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V_feed;column 5 120 mL=h; pcolumn 5 10 mbar, wfeed,n-decane 5 0.64, wfeed,int.-olefins 5 0.06, wfeed,1-dodecene 5 0.06, wfeed,DMF 5 0.07, wfeed,tridecanal 5 0.14. [Color figure can be viewed in the online issue, which is available at wileyonlinelibrary.com.]

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Figure 6. Composition of the non-polar distillate (left), Temperature profile of the distillation column (right). V_feed;column 5 120 mL=h; pcolumn 5 10 mbar, wfeed,n-decane 5 0.64, wfeed,int.-olefins 5 0.06, wfeed,1-dodecene 5 0.06,wfeed,DMF 5 0.07, wfeed,tridecanal 5 0.14. [Color figure can be viewed in the online issue, which is available at wileyonlinelibrary.com.]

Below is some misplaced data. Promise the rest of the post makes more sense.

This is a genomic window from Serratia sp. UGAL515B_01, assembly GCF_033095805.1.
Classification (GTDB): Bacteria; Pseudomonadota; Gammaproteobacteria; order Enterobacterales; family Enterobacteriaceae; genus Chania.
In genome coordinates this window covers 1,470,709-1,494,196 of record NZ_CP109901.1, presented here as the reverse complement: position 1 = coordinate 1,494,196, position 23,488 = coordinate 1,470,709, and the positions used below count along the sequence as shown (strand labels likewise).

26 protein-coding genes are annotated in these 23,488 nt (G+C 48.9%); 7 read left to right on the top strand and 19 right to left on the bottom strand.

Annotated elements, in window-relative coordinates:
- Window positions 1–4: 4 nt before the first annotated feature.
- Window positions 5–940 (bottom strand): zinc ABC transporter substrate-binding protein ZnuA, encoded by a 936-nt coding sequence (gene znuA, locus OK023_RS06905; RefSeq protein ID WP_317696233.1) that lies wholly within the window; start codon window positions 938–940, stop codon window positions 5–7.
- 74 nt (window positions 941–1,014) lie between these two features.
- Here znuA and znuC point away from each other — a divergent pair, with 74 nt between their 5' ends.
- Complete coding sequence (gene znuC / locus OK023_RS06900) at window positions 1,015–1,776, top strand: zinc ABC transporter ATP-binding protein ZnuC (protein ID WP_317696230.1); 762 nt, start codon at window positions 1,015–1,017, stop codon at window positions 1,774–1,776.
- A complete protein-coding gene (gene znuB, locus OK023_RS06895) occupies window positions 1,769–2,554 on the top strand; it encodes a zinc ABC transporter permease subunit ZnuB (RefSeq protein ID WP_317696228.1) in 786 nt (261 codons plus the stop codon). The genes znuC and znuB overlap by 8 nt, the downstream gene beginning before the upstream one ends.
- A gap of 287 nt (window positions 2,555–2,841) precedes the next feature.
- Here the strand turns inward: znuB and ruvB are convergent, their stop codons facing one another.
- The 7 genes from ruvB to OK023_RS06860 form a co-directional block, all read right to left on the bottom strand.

Focusing on the recycling approach the distillate stream is applied in subsequent investigations and recycled to the reactor. Step II: After a stable distillation process is achieved in the first step, the hydroformylation in the TMS system and the distillation unit are interconnected, entering the second phase of the process development. Figure 8 shows the reaction performance of the continuous operation. For this a feed stream into the reactor of 120 mL/h is applied, while the composition is set to 27.6 wt % 1-dodecene and 72.4 wt % n-decane within the first 25 h. During this procedure a constant yield of the linear tridecanal of 58% at constant l/b-ratio of 97/3 is achieved. Furthermore, a yield of internal olefins of 17% is detected. The non-polar phase containing the product is fed from the phase separator into the distillation column continuously. Temperatures in the distillation column oscillate in intervals of 58C as a result of the process control (Figure 9, right). Therefore also the distillate stream is varying in composition, e.g., 1-dodecene between 5 and 10 wt % (Figure 9, left). It is illustrated that the average bottom temperature decreases slightly from around 140 to 1308C during operation time because a part of the 1-dodecene was accumulating in the rectifying section of